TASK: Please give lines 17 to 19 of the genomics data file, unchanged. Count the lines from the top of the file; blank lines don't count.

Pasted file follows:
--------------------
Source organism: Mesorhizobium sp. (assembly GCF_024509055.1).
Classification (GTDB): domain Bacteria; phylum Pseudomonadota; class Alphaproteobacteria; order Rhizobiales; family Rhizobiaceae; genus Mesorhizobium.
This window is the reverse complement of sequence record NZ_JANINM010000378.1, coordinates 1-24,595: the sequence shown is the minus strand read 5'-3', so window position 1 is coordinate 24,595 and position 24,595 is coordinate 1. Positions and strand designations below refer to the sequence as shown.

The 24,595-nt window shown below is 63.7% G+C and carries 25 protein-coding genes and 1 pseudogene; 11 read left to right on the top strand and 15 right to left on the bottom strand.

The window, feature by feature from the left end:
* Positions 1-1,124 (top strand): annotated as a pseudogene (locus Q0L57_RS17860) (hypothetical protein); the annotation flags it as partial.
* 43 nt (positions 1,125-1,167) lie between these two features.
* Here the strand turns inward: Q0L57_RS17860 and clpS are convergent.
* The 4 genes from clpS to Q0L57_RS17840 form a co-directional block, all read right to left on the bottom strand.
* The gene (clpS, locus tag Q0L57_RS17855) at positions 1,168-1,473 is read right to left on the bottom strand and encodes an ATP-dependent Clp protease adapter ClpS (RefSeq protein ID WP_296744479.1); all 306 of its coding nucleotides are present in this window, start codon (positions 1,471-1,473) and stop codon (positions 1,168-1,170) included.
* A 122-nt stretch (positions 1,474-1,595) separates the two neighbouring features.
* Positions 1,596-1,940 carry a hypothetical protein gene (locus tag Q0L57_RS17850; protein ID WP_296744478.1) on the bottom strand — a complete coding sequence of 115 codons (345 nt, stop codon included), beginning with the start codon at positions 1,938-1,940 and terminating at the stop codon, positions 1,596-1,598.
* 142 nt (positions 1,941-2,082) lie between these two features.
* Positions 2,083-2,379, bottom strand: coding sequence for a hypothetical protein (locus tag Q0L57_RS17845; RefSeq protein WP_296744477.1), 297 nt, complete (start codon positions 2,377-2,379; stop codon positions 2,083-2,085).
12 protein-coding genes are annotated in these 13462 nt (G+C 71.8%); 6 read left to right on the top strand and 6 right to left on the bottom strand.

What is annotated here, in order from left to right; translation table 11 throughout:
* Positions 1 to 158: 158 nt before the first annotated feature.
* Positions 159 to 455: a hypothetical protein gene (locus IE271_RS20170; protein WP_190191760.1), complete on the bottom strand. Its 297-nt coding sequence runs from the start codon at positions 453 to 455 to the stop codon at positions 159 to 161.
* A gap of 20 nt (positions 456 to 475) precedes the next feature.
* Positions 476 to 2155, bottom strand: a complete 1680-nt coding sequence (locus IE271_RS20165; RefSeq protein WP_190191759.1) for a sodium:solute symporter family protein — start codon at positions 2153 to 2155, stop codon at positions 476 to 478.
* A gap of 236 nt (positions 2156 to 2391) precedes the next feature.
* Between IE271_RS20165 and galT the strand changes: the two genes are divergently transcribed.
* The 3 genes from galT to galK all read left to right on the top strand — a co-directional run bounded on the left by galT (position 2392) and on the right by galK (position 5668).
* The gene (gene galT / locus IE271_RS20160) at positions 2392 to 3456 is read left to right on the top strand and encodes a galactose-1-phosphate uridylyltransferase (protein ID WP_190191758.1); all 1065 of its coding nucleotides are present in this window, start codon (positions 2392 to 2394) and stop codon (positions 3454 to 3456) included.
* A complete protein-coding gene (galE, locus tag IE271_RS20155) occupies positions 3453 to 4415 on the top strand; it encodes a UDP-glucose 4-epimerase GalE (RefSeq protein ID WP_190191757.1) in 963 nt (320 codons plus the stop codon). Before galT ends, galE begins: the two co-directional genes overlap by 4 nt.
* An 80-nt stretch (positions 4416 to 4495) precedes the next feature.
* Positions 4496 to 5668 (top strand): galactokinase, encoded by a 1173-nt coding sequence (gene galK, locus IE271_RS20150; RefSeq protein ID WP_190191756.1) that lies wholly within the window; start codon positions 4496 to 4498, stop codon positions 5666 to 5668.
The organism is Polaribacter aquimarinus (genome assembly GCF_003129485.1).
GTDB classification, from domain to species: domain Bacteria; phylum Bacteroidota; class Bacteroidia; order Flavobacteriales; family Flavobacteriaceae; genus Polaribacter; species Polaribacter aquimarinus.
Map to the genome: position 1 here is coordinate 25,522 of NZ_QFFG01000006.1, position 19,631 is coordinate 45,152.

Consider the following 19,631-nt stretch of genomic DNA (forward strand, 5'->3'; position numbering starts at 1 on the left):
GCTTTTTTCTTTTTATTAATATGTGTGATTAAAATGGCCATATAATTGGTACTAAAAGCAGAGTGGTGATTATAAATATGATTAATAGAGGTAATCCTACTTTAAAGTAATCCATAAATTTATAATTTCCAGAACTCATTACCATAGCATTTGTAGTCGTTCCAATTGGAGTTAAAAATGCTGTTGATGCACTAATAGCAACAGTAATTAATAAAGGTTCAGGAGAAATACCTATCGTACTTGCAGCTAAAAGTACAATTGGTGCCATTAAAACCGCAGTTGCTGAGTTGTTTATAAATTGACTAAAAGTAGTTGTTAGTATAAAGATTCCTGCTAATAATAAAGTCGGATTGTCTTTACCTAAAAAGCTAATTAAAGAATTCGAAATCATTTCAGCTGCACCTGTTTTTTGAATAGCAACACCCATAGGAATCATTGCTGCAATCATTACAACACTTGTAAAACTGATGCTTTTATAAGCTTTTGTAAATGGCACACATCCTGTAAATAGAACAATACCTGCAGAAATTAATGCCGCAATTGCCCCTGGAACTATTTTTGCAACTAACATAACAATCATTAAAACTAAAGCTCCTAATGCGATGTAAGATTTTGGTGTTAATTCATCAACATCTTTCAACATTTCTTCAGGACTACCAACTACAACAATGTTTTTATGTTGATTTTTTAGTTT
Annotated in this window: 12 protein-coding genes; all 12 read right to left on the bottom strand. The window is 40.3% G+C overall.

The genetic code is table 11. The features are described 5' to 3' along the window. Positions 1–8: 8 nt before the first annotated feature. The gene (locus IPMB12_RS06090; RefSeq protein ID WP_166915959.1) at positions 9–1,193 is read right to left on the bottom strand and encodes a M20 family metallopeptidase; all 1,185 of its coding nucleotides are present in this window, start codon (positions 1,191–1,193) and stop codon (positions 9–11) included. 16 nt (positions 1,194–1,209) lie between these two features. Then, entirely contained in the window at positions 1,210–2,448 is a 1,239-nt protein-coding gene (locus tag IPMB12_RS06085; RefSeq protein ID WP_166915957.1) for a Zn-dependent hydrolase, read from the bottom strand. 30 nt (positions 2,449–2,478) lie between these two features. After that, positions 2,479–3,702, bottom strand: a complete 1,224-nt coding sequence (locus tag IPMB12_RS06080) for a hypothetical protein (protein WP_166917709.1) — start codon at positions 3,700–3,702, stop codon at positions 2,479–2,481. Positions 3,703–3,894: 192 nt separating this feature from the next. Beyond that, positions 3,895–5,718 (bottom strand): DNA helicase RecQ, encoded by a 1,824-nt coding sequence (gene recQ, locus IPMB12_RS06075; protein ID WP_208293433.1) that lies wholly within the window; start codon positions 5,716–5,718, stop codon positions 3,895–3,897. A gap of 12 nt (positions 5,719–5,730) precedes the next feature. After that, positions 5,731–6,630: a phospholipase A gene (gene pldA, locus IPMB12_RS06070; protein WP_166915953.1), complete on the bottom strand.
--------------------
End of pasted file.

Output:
* Positions 1 to 158: 158 nt before the first annotated feature.
* Positions 159 to 455: a hypothetical protein gene (locus IE271_RS20170; protein WP_190191760.1), complete on the bottom strand. Its 297-nt coding sequence runs from the start codon at positions 453 to 455 to the stop codon at positions 159 to 161.
* A gap of 20 nt (positions 456 to 475) precedes the next feature.